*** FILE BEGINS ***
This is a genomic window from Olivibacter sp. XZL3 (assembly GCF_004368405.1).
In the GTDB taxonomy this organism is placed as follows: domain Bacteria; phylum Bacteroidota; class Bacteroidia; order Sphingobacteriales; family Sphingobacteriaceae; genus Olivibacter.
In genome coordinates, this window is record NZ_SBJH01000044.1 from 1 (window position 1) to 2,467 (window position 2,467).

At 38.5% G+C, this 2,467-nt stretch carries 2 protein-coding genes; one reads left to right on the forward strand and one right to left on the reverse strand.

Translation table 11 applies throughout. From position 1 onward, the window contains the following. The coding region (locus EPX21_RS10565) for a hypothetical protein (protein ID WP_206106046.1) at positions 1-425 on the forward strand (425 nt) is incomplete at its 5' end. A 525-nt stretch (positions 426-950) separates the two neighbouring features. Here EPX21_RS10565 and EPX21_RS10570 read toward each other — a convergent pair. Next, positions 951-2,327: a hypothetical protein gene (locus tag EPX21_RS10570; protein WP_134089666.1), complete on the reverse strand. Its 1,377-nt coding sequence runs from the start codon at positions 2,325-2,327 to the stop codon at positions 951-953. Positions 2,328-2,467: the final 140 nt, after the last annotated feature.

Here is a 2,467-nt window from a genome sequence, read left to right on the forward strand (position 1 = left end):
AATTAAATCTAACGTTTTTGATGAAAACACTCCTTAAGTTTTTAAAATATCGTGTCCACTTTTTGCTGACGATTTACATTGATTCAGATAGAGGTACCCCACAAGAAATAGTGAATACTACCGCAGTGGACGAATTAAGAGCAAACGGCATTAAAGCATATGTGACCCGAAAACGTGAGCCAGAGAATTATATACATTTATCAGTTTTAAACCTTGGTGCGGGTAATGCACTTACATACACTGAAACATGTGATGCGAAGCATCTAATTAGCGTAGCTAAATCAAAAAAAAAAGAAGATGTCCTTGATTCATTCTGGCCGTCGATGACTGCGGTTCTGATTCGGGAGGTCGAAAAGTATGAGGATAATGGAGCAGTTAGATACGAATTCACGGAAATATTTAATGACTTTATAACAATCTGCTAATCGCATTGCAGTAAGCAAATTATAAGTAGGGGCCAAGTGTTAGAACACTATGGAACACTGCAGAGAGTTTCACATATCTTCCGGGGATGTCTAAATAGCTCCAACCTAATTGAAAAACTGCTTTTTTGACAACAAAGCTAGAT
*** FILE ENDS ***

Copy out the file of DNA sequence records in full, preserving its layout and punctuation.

This is a genomic window from Olivibacter sp. XZL3 (assembly GCF_004368405.1).
In the GTDB taxonomy this organism is placed as follows: domain Bacteria; phylum Bacteroidota; class Bacteroidia; order Sphingobacteriales; family Sphingobacteriaceae; genus Olivibacter.
In genome coordinates, this window is record NZ_SBJH01000044.1 from 1 (window position 1) to 2,467 (window position 2,467).

At 38.5% G+C, this 2,467-nt stretch carries 2 protein-coding genes; one reads left to right on the forward strand and one right to left on the reverse strand.

Translation table 11 applies throughout. From position 1 onward, the window contains the following. The coding region (locus EPX21_RS10565) for a hypothetical protein (protein ID WP_206106046.1) at positions 1-425 on the forward strand (425 nt) is incomplete at its 5' end. A 525-nt stretch (positions 426-950) separates the two neighbouring features. Here EPX21_RS10565 and EPX21_RS10570 read toward each other — a convergent pair. Next, positions 951-2,327: a hypothetical protein gene (locus tag EPX21_RS10570; protein WP_134089666.1), complete on the reverse strand. Its 1,377-nt coding sequence runs from the start codon at positions 2,325-2,327 to the stop codon at positions 951-953. Positions 2,328-2,467: the final 140 nt, after the last annotated feature.

Here is a 2,467-nt window from a genome sequence, read left to right on the forward strand (position 1 = left end):
AATTAAATCTAACGTTTTTGATGAAAACACTCCTTAAGTTTTTAAAATATCGTGTCCACTTTTTGCTGACGATTTACATTGATTCAGATAGAGGTACCCCACAAGAAATAGTGAATACTACCGCAGTGGACGAATTAAGAGCAAACGGCATTAAAGCATATGTGACCCGAAAACGTGAGCCAGAGAATTATATACATTTATCAGTTTTAAACCTTGGTGCGGGTAATGCACTTACATACACTGAAACATGTGATGCGAAGCATCTAATTAGCGTAGCTAAATCAAAAAAAAAAGAAGATGTCCTTGATTCATTCTGGCCGTCGATGACTGCGGTTCTGATTCGGGAGGTCGAAAAGTATGAGGATAATGGAGCAGTTAGATACGAATTCACGGAAATATTTAATGACTTTATAACAATCTGCTAATCGCATTGCAGTAAGCAAATTATAAGTAGGGGCCAAGTGTTAGAACACTATGGAACACTGCAGAGAGTTTCACATATCTTCCGGGGATGTCTAAATAGCTCCAACCTAATTGAAAAACTGCTTTTTTGACAACAAAGCTAGAT